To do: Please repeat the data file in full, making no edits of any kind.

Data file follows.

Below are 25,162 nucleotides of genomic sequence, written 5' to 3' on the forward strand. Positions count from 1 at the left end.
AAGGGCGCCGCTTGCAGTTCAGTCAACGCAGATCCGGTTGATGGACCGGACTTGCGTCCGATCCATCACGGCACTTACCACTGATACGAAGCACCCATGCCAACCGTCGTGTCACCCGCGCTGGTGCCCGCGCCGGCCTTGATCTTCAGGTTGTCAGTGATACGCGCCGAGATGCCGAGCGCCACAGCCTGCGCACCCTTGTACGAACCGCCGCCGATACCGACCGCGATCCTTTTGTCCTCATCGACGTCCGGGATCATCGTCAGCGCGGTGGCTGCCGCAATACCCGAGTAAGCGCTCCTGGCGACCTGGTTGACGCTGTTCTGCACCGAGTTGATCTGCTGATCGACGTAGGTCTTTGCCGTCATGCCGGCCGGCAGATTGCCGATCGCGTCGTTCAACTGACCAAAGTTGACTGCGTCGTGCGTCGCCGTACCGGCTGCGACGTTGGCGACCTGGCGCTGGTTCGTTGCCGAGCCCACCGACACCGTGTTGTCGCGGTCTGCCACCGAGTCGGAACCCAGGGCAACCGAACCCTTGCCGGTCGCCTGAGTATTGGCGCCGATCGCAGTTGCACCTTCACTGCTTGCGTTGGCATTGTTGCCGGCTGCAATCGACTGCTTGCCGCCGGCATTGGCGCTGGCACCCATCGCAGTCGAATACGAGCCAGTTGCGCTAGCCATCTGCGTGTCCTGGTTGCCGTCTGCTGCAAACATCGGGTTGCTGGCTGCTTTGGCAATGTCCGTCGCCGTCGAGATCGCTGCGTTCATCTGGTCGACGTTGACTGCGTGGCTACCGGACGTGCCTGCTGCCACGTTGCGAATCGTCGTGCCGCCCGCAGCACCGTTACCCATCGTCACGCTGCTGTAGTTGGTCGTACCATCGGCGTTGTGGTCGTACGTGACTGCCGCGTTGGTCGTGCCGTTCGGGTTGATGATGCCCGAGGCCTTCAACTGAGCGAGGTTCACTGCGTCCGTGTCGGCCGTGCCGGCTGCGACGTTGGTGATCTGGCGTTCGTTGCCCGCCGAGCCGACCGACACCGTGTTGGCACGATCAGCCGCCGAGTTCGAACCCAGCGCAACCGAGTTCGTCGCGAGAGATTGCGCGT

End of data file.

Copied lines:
Below are 25,162 nucleotides of genomic sequence, written 5' to 3' on the forward strand. Positions count from 1 at the left end.
AAGGGCGCCGCTTGCAGTTCAGTCAACGCAGATCCGGTTGATGGACCGGACTTGCGTCCGATCCATCACGGCACTTACCACTGATACGAAGCACCCATGCCAACCGTCGTGTCACCCGCGCTGGTGCCCGCGCCGGCCTTGATCTTCAGGTTGTCAGTGATACGCGCCGAGATGCCGAGCGCCACAGCCTGCGCACCCTTGTACGAACCGCCGCCGATACCGACCGCGATCCTTTTGTCCTCATCGACGTCCGGGATCATCGTCAGCGCGGTGGCTGCCGCAATACCCGAGTAAGCGCTCCTGGCGACCTGGTTGACGCTGTTCTGCACCGAGTTGATCTGCTGATCGACGTAGGTCTTTGCCGTCATGCCGGCCGGCAGATTGCCGATCGCGTCGTTCAACTGACCAAAGTTGACTGCGTCGTGCGTCGCCGTACCGGCTGCGACGTTGGCGACCTGGCGCTGGTTCGTTGCCGAGCCCACCGACACCGTGTTGTCGCGGTCTGCCACCGAGTCGGAACCCAGGGCAACCGAACCCTTGCCGGTCGCCTGAGTATTGGCGCCGATCGCAGTTGCACCTTCACTGCTTGCGTTGGCATTGTTGCCGGCTGCAATCGACTGCTTGCCGCCGGCATTGGCGCTGGCACCCATCGCAGTCGAATACGAGCCAGTTGCGCTAGCCATCTGCGTGTCCTGGTTGCCGTCTGCTGCAAACATCGGGTTGCTGGCTGCTTTGGCAATGTCCGTCGCCGTCGAGATCGCTGCGTTCATCTGGTCGACGTTGACTGCGTGGCTACCGGACGTGCCTGCTGCCACGTTGCGAATCGTCGTGCCGCCCGCAGCACCGTTACCCATCGTCACGCTGCTGTAGTTGGTCGTACCATCGGCGTTGTGGTCGTACGTGACTGCCGCGTTGGTCGTGCCGTTCGGGTTGATGATGCCCGAGGCCTTCAACTGAGCGAGGTTCACTGCGTCCGTGTCGGCCGTGCCGGCTGCGACGTTGGTGATCTGGCGTTCGTTGCCCGCCGAGCCGACCGACACCGTGTTGGCACGATCAGCCGCCGAGTTCGAACCCAGCGCAACCGAGTTCGTCGCGAGAGATTGCGCGT